The two days of the colloquium will be opened by a talk of invited speakers. We are pleased to announce the participation of Jean-Michel Adam (University of Lausanne, Switzerland). A second invited speaker is soon to be announced.
Call for Papers:
Several issues - solely as examples - can be considered as sources of inspiration. These issues, both theoretical and practical, highlight the variety of possible approaches in the study of written and oral genres:
- Why categorize according to genres? How should boundaries between genres be established?
- How should genres be defined, formalized and modeled?
- What are the dynamics implied in genre building?
- What are the implied relation(s) between ‘genre’ and ‘linguistic operations’ (describe, summarize, tell)?
- Does genre influence grammatical phenomena?
- What are the sociolinguistic instantiations of genre?
- How can usage, variety and language registers linguistic variables become genre-specific social markers?
- How does corpus linguistics answer to genre study?
- How can genre study in written productions be applied to oral genres and vice versa?
- What observables is genre assignment based on? Can it be automatically calculated?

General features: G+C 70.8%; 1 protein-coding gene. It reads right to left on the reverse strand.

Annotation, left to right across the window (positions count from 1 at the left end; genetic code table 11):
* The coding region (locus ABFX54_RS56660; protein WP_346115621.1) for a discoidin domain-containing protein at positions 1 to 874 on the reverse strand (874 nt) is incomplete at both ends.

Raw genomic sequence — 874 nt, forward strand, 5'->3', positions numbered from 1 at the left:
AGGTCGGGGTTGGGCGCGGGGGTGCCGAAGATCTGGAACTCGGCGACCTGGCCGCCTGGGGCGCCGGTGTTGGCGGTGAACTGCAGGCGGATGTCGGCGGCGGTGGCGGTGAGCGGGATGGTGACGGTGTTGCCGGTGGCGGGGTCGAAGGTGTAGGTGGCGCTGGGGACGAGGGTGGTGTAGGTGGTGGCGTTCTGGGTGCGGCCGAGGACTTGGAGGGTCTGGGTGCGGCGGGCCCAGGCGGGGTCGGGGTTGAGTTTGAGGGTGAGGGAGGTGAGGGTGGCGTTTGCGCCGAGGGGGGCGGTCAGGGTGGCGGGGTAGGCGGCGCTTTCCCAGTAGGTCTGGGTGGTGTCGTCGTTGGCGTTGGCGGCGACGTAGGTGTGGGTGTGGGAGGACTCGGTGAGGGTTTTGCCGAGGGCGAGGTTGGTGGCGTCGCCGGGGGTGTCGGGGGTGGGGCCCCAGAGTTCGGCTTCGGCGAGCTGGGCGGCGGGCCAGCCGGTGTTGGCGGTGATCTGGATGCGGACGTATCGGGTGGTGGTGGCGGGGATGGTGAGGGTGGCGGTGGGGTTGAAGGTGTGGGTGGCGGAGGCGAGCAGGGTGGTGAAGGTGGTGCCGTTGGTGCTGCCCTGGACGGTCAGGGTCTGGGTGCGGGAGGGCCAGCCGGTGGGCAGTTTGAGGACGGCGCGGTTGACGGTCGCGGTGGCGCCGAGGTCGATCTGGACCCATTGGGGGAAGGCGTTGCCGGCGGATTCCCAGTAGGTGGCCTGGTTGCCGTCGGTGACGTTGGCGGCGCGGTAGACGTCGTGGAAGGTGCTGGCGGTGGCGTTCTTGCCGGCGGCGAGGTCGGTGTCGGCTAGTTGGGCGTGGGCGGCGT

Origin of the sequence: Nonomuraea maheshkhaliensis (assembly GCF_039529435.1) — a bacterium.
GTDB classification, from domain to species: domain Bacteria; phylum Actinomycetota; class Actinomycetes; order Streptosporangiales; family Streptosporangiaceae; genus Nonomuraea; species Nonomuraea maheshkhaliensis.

- What is the role of genre as a tool for teaching and learning language and literature?
- How can we categorize and interpret the emergence of new linguistic practices according to new communication devices (forums, blogs, social networks, chats, tweets, emails, etc.)?
- Do techniques for automatic analysis of texts and discourses question or redistribute the categorization into genres? Do they contribute to other forms of categorization?
- Is the oral-written distinction a major distinction in the study of genres?
- How can genre be accounted for in the development of NLP resources (lexicon, grammar, parsers, etc.)?
PhD students and young researchers interested in the issue have to submit a two-page project including a title and a list of five key words (font 12; margin 2,5; 1,5 line spacing).
A third page will include the bibliography linked to the subject.
Non-French speakers can submit their project in English.
The draft articles will be submitted to a blind review process by two members of the scientific committee. The selected projects can result, according to the scientific committee decision, in either a 20 minutes oral communication or a poster communication.
The articles will be reviewed again by the members of the scientific committee, so that the authors can receive feedback on their production. The authors will have to take comments and suggestions offered by the readers into account in the final report of their articles to ensure the quality of the proceedings.
The articles must be formatted using suitable models given to the authors.
Oral communications: those will include a twenty minute presentation followed by a ten minute discussion and then for long paper (8p).